Times A'Changin': How To Improve Baseball

Alex DanversContributor IMarch 24, 2009

WILLIAMSPORT, PA - AUGUST 24: A flag is unfolded during the National Anthem before the United States takes on Mexico during the Little League World Series Championship game at Lamade Stadium on August 24, 2008 in Williamsport, Pennsylvania. The United States defeated Mexico 12-3.  (Photo by Doug Benc/Getty Images)

Another B/R writer and I recently traded articles about changing baseball. How could MLB improve the game? I didn’t agree with a lot of his ideas (to put it mildly), but the ideas were very engaging. I kept thinking about what I would do to improve baseball.

I’ve draw up a list of changes I’d make to the game. These ideas are not entirely mine, as my thinking on these matters was shaped largely by Baseball Prospectus and the first baseball book I really got into, Bob Costas’ “Fair Ball: A Fan’s Case for Baseball.”

Impose a Payroll Minimum

If the revenue sharing rules MLB has in place are basically aimed at the Yankees, this would be aimed at the Marlins. Florida has a good front office—they find exceptional talent and know when to trade it for more, younger talent. But Florida fans never get a chance to see players stick around. The Hanley Ramirez deal is a coup—but shouldn’t they be able to keep both him and Miguel Cabrera?

The traditional argument has been that small market teams like the Marlins can’t afford a good player like Cabrera. But with revenue sharing, that’s not strictly true. The Marlins are actually spending less money on their team than they receive from the league just for putting bodies on the field. This quote from a business analysis sums it up:

“Likewise, in 2006 and 2007, the Florida Marlins reportedly received more than $60 million in revenue sharing, according to The Hardball Times, but the team had opening day payrolls totaling $45.5 million.”

Florida pocketed $14.5 million in profits just from the league over ’06 and ’07. This doesn’t account for money they draw in from their own operations—gate and concession receipts, TV deals, etc.

Given all the money they’re sitting on, I find it hard to believe they couldn’t be landing solid mid-level free agents to supplement their core talent. They definitely could have afforded Pat Burrell for the kind of deal the Rays got him for, and they probably could have afforded Adam Dunn at the rate the Nationals got him.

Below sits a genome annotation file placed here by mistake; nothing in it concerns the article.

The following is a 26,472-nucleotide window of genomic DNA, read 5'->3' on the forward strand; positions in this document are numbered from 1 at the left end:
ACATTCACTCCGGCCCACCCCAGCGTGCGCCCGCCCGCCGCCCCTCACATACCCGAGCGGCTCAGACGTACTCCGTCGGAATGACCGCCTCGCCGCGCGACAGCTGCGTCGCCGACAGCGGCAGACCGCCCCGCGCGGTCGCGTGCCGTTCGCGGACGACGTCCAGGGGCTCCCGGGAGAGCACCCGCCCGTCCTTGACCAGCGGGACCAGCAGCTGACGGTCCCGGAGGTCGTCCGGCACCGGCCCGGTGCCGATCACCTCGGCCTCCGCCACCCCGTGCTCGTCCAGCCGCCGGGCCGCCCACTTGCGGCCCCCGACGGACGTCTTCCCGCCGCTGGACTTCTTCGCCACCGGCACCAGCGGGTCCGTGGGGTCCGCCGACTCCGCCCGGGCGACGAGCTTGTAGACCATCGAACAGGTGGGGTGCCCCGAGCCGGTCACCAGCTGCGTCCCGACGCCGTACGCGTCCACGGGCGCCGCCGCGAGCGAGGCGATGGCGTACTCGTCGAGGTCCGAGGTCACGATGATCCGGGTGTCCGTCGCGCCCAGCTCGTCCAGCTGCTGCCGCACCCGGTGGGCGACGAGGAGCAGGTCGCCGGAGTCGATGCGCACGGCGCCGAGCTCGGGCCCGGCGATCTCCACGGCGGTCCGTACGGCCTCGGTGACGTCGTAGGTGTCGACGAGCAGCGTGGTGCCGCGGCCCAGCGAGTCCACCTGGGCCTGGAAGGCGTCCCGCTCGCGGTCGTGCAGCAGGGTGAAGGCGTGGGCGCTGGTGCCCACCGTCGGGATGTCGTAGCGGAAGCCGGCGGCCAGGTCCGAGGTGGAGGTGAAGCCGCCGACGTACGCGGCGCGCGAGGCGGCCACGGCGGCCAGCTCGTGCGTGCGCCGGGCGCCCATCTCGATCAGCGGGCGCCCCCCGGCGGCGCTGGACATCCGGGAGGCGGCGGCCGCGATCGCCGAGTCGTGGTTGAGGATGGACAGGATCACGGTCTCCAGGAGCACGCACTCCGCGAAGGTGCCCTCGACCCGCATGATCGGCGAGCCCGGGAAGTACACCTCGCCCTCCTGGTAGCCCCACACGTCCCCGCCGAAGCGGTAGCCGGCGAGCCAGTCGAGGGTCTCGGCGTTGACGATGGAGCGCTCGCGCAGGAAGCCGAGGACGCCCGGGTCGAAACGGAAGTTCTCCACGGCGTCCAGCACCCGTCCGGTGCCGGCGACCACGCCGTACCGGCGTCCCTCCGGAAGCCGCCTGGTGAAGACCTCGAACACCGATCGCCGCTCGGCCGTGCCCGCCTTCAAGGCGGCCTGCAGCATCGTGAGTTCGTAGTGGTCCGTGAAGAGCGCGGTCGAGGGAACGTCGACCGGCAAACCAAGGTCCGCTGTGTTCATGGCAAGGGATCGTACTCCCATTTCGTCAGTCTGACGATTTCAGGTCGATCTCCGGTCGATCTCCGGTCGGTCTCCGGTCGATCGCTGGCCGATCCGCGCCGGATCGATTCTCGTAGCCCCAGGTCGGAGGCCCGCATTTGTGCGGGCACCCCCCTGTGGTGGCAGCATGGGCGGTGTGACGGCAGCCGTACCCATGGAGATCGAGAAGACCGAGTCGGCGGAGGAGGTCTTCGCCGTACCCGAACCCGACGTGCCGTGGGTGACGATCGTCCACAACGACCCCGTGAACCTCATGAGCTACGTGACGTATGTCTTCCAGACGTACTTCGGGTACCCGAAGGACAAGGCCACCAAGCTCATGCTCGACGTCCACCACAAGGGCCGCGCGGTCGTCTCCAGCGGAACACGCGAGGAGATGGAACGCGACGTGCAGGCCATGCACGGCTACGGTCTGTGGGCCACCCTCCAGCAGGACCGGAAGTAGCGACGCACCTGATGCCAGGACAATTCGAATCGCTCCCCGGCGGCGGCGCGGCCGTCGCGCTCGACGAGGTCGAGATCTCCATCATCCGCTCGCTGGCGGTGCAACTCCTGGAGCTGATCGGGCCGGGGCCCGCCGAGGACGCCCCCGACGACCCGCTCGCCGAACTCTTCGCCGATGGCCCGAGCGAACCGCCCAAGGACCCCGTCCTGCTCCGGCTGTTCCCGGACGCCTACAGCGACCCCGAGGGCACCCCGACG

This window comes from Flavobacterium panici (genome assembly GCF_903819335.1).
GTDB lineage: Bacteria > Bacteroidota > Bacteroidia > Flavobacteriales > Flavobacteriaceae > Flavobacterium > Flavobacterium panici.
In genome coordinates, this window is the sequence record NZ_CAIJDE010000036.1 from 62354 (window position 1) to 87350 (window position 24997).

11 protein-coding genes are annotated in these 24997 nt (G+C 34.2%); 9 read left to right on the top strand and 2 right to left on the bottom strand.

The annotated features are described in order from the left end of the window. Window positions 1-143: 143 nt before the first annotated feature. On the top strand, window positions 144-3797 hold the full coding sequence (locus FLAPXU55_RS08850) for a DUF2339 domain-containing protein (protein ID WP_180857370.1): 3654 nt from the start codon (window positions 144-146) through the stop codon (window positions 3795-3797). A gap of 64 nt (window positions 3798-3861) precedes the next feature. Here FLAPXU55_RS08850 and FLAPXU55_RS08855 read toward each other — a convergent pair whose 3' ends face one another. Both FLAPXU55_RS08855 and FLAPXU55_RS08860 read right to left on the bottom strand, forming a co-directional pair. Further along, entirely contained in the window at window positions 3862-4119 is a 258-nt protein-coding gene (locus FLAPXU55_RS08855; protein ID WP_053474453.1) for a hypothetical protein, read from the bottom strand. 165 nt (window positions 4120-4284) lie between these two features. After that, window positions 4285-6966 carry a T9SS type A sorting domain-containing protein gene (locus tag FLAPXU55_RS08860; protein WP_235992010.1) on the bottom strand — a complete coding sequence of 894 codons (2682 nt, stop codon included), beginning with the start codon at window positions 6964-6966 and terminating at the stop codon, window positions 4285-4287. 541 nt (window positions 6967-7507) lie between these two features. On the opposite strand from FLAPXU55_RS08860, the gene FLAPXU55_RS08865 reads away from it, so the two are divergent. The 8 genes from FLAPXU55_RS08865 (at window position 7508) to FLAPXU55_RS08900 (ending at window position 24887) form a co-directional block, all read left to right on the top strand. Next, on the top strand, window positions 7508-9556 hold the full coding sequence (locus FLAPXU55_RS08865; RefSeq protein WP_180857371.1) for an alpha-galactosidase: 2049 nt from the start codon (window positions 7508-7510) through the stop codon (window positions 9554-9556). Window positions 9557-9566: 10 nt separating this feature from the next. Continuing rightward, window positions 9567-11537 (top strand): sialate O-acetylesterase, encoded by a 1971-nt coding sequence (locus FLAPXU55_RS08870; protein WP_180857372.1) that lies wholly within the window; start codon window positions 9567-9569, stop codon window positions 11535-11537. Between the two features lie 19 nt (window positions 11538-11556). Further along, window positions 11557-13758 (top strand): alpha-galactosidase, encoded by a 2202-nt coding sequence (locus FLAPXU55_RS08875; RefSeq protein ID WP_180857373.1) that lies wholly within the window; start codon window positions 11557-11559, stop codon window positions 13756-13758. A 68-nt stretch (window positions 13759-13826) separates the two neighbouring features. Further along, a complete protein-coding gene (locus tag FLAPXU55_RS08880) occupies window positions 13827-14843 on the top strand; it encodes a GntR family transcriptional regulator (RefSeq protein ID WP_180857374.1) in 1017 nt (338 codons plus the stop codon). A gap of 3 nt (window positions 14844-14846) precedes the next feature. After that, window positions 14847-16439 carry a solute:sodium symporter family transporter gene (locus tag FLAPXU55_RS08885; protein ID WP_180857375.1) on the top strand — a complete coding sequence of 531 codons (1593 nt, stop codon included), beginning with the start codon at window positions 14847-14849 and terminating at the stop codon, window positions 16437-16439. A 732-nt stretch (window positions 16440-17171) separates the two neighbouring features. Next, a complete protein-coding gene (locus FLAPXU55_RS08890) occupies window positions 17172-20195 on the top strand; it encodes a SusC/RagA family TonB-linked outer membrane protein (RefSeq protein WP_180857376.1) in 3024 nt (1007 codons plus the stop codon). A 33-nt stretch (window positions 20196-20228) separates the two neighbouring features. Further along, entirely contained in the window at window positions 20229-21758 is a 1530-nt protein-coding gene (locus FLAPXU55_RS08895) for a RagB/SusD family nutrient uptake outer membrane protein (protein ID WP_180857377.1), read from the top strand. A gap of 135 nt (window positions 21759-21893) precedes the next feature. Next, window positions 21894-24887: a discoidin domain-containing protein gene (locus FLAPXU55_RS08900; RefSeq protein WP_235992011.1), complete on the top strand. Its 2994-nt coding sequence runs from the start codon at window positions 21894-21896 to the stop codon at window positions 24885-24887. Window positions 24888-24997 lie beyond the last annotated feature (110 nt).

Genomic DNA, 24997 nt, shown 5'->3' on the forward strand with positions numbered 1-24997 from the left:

It’s hard to believe a front office with the Marlins’ savy couldn’t have signed a medium deal like this or a couple low-end deals that make them more competitive.

The Marlins need to invest in their team. Not just because it would make their team better, or because giving the franchise a face would draw more fans—they need to invest because, if they don’t, it makes the current revenue structure unfair to other teams.

The Yankees may be the evil empire, but they shouldn’t have to subsidize opponents unwilling to support themselves.

I don’t have the business background to give details for a payroll minimum plan, but in principle it should be based on the average major league payroll. Any team that fell beyond two standard deviations of the average payroll would be forced to invest all shared revenue into their team payroll, with the possibility of penalties in place for teams that continue to fall out of compliance.

Make Games Shorter

Baseball is a slow game. This is part of its beauty; it is methodical, linear, and allows the fan to focus on moments lost in the hustle and bustle of faster sports. Baseball is like reading a good book; basketball is like watching Super Bowl commercials. Football is like watching one Super Bowl commercial at a time and then picking it apart in slow motion for the next five minutes.

That said, games could become much shorter overall without losing the pace of the game. In a world where we are often overbooked and have five places to be at once, four hours watching a game is a lot to ask. People are busy. Games that last close to three hours should be more common.